Is this just a coincidence, or is it that the silent madness that a lot of us Jamaicans have been experiencing is beginning to manifest in abundance? Professor Fred Hickling wrote in The Gleaner last year that a significant portion of the population suffers from some form of mental condition.
However, we are not availing ourselves of the necessary help because like for so many other things, we have attached a stigma to mental health.
We seem to find a way to stigmatise so many things in this country; a sign I believe of how mentally unstable we are. We conjure up all kinds of unnecessary drama to try and somehow escape reality. We have stigmatised the number two, we raise eyebrows if a man hugs another or expresses emotion of any kind (as if to say anger is not an emotion), we continue to bash homosexuals even though some of us who do are on the down low.
Some of our most notorious criminals have at one time or another been exposed as closet gays, so why are we still living this fantasy, this delusion?
What this amounts to is that many of us, especially our men, are forced to bottle up all their emotions for fear of being ridiculed, ostracised and stigmatised, so at the least sign of trouble we explode. It has got to a point now where we can't even spend enough time to listen to our kids, to show them love, to let them know that someone cares.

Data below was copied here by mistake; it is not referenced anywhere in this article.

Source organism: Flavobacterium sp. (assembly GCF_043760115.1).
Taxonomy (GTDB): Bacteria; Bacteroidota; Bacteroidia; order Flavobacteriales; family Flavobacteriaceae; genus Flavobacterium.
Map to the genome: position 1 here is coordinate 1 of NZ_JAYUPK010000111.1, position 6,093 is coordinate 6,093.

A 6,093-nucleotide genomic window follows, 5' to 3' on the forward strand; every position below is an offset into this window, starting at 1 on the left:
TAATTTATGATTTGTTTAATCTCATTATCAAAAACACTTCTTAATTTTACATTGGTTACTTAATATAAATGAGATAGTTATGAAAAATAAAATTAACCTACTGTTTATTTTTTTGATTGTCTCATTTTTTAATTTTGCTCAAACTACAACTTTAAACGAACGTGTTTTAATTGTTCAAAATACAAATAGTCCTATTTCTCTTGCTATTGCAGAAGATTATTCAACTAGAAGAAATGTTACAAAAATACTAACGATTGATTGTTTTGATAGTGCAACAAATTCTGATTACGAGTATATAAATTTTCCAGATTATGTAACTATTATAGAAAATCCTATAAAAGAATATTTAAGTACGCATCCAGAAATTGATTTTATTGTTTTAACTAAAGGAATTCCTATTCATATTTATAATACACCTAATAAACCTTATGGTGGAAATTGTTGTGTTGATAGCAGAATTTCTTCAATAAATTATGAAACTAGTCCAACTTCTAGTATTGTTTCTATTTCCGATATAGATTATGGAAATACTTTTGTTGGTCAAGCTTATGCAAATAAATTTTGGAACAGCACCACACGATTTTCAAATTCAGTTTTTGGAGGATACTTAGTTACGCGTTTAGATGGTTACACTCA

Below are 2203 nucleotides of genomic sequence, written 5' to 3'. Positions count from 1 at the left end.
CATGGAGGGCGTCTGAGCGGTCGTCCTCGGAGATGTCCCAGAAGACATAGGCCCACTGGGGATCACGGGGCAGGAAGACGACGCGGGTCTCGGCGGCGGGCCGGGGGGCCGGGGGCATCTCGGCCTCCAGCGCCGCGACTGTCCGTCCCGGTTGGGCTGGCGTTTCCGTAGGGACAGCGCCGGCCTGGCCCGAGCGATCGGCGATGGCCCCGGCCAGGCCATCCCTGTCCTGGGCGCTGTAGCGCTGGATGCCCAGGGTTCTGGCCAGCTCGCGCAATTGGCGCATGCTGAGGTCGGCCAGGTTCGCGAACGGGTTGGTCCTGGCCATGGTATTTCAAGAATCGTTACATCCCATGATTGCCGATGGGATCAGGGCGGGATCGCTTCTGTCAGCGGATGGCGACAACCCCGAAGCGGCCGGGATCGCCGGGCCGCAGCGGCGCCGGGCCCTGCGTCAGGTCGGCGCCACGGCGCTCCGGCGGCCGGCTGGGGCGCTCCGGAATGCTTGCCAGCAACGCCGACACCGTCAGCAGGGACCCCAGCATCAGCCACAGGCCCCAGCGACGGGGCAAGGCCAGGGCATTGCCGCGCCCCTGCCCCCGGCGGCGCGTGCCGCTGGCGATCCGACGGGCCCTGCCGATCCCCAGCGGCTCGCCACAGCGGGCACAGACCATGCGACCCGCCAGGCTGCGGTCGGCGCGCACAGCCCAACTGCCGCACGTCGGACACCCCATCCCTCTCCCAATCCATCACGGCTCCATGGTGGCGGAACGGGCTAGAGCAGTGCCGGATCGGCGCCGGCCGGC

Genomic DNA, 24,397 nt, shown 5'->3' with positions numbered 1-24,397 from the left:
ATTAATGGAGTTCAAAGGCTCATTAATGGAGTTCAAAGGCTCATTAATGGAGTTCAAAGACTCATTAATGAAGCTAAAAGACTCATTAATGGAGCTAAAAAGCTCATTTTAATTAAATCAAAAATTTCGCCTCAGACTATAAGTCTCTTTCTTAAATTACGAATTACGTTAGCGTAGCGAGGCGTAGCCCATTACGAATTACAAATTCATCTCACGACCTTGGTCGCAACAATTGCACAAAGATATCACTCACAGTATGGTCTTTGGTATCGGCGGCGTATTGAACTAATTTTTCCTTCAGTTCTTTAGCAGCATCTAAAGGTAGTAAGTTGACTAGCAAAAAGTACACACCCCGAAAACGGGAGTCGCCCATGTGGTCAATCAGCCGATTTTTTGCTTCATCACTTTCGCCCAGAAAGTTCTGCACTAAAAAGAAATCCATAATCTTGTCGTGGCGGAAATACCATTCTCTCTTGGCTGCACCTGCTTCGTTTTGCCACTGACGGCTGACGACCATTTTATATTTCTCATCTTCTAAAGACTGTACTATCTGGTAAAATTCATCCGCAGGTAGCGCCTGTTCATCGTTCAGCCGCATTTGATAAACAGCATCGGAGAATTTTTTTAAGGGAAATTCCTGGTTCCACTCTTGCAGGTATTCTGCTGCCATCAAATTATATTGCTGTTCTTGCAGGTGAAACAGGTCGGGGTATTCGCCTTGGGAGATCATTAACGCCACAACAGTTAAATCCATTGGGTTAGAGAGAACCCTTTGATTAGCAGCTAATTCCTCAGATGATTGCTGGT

There should be no surprise then that our kids are resorting to killing themselves.
They must somehow believe that it's easier to be dead than to live among us.
we need help
Whether we want to accept it or not, we need to start acknowledging that individually and collectively we need help. Between the daily stresses of the excessively high cost of living and just trying to stay alive and on top of that the idiot politicians making our lives even more hellish, we are bound to need help.
And there is nothing wrong with needing help. In fact, it takes great courage to admit that we need help and we used to be a courageous people. We used to have fire in our bellies, the fire that helped the Maroons fight for their freedom.
It was that courage that put us on the path to independence.
Somewhere along the way that courage was replaced by something else and whatever that thing is, it has not been serving us well.
We need to find our way back to what we were before, a strong and proud people and the only way to start that process is to accept that we need help and ask for it.